Francesca Bastagli and Kitty Stewart
Published 1 December 2011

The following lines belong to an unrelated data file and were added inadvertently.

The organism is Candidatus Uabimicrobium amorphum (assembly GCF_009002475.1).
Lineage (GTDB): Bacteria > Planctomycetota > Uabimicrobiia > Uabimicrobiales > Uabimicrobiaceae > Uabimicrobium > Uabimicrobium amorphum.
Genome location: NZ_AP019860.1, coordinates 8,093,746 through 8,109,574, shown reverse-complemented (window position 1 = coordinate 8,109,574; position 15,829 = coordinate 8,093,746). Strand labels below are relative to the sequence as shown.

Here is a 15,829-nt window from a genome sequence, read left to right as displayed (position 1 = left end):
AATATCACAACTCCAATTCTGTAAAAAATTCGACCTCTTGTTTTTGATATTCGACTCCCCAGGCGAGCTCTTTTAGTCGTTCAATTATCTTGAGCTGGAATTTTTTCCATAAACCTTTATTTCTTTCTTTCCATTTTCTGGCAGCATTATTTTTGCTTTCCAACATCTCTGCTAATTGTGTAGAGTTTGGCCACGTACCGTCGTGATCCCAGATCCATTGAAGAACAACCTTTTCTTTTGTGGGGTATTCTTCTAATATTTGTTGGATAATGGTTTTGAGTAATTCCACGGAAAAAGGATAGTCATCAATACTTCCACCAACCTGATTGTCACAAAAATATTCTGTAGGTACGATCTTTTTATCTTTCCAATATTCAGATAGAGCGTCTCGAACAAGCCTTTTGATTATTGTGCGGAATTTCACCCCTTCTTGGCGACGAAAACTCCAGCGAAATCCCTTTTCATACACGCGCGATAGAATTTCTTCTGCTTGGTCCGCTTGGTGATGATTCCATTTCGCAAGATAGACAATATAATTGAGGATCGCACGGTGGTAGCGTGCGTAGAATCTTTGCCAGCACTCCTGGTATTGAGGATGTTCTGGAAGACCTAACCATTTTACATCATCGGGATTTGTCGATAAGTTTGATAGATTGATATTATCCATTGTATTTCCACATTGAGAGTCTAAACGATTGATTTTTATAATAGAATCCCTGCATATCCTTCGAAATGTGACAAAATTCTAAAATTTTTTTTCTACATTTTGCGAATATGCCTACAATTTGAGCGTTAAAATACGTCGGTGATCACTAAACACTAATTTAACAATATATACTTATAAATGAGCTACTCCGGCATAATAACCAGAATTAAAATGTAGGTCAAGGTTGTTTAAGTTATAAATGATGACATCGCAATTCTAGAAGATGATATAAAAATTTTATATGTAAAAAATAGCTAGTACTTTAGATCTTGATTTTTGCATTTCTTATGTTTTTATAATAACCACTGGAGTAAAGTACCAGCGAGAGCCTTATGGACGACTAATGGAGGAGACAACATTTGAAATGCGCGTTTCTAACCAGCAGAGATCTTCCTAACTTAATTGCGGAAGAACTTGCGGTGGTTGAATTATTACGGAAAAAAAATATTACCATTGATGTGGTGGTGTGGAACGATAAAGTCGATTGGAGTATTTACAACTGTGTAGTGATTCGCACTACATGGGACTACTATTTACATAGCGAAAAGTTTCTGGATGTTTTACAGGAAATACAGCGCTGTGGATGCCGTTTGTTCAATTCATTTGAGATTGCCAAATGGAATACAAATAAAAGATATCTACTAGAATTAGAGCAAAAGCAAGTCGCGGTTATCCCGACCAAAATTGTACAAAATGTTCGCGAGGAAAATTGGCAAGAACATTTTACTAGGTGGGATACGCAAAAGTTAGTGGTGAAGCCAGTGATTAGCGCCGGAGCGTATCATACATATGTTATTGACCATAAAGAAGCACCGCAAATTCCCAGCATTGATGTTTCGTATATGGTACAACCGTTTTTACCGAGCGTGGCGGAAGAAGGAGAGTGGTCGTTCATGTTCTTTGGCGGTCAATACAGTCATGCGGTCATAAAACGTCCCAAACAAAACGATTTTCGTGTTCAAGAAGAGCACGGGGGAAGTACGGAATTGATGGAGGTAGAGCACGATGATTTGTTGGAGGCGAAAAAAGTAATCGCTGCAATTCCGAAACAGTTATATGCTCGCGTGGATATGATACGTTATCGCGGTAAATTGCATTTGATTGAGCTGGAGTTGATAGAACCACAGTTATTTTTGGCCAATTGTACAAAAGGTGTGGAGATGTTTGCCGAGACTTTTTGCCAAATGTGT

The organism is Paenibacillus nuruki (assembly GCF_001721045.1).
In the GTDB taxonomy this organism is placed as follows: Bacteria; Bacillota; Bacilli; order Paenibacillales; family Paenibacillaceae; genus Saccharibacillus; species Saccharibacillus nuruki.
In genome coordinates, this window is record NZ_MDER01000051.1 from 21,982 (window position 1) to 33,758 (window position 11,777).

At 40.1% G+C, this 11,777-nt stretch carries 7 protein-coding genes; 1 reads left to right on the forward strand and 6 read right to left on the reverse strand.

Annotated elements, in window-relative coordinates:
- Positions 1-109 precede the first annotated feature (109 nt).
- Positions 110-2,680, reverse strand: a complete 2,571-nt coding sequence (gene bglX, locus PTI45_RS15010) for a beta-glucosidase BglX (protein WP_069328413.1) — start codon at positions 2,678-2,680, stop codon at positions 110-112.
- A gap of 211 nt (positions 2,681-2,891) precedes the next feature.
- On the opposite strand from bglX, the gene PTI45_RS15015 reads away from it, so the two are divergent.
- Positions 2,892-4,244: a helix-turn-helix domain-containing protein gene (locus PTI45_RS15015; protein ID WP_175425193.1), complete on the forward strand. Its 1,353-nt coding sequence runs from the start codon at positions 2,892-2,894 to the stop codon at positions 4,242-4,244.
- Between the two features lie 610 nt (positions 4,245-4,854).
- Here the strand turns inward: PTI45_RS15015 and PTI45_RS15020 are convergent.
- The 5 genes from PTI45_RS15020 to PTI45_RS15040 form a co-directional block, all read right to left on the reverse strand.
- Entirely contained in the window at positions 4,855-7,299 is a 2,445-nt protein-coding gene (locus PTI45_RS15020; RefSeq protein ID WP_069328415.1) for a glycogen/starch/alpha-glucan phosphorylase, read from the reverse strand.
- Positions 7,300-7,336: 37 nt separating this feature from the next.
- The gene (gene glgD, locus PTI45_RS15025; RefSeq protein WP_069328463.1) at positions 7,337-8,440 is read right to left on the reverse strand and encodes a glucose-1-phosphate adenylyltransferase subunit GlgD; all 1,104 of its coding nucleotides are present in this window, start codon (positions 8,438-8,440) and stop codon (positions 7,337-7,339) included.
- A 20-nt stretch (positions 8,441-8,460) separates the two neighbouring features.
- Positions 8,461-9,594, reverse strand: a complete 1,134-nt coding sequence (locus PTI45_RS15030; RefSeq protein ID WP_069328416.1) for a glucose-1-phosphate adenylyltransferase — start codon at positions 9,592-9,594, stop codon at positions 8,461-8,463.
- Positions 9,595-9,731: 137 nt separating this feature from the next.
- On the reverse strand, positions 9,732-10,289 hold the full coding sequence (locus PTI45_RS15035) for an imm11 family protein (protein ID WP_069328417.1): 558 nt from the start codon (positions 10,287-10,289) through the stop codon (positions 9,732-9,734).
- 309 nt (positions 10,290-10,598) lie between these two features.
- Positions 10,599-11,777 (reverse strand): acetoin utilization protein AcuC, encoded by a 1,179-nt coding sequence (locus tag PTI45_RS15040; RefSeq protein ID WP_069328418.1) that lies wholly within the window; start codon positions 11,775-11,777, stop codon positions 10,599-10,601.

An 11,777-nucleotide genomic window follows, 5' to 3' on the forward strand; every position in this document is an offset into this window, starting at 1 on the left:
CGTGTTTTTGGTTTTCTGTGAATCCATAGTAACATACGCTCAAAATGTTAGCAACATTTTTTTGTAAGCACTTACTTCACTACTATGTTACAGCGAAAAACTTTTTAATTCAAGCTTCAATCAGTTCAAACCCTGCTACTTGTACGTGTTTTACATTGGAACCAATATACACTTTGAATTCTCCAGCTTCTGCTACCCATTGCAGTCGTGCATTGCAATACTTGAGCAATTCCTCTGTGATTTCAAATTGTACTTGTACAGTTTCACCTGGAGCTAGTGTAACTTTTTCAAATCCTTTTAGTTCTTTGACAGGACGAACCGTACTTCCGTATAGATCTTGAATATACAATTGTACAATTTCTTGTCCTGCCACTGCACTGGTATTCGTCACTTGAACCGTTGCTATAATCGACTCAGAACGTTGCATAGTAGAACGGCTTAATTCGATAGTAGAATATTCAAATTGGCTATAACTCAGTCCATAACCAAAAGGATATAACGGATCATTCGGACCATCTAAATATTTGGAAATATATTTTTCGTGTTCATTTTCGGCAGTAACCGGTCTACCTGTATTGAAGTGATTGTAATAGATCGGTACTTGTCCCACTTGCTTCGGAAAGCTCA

This paper uses panel data from the British Families and Children Study to analyse the employment patterns of women with children and the ways in which part-time work and interruptions in paid employment influence the wages of working mothers. It pays particular attention to how the relationship between employment trajectory and wage progression compares for higher-skilled and lower-skilled mothers and for mothers of younger and older children. We find that mothers follow a wide variety of employment pathways, the majority working part-time, moving between full-time and part-time employment or moving in and out of work as they combine motherhood with paid employment. In support of results from existing research on the “part-time” wage penalty and the “motherhood gap”, we find that there are wage penalties associated with unstable work trajectories. Our analysis also shows that such wage penalties are significantly smaller for lower-skilled than higher-skilled women and are experienced by mothers of children of all ages, although the impact appears larger for mothers of younger children. In the final sections, the paper discusses the policy implications that arise from these findings with reference to recent debates on maternal employment, wage progression and poverty reduction.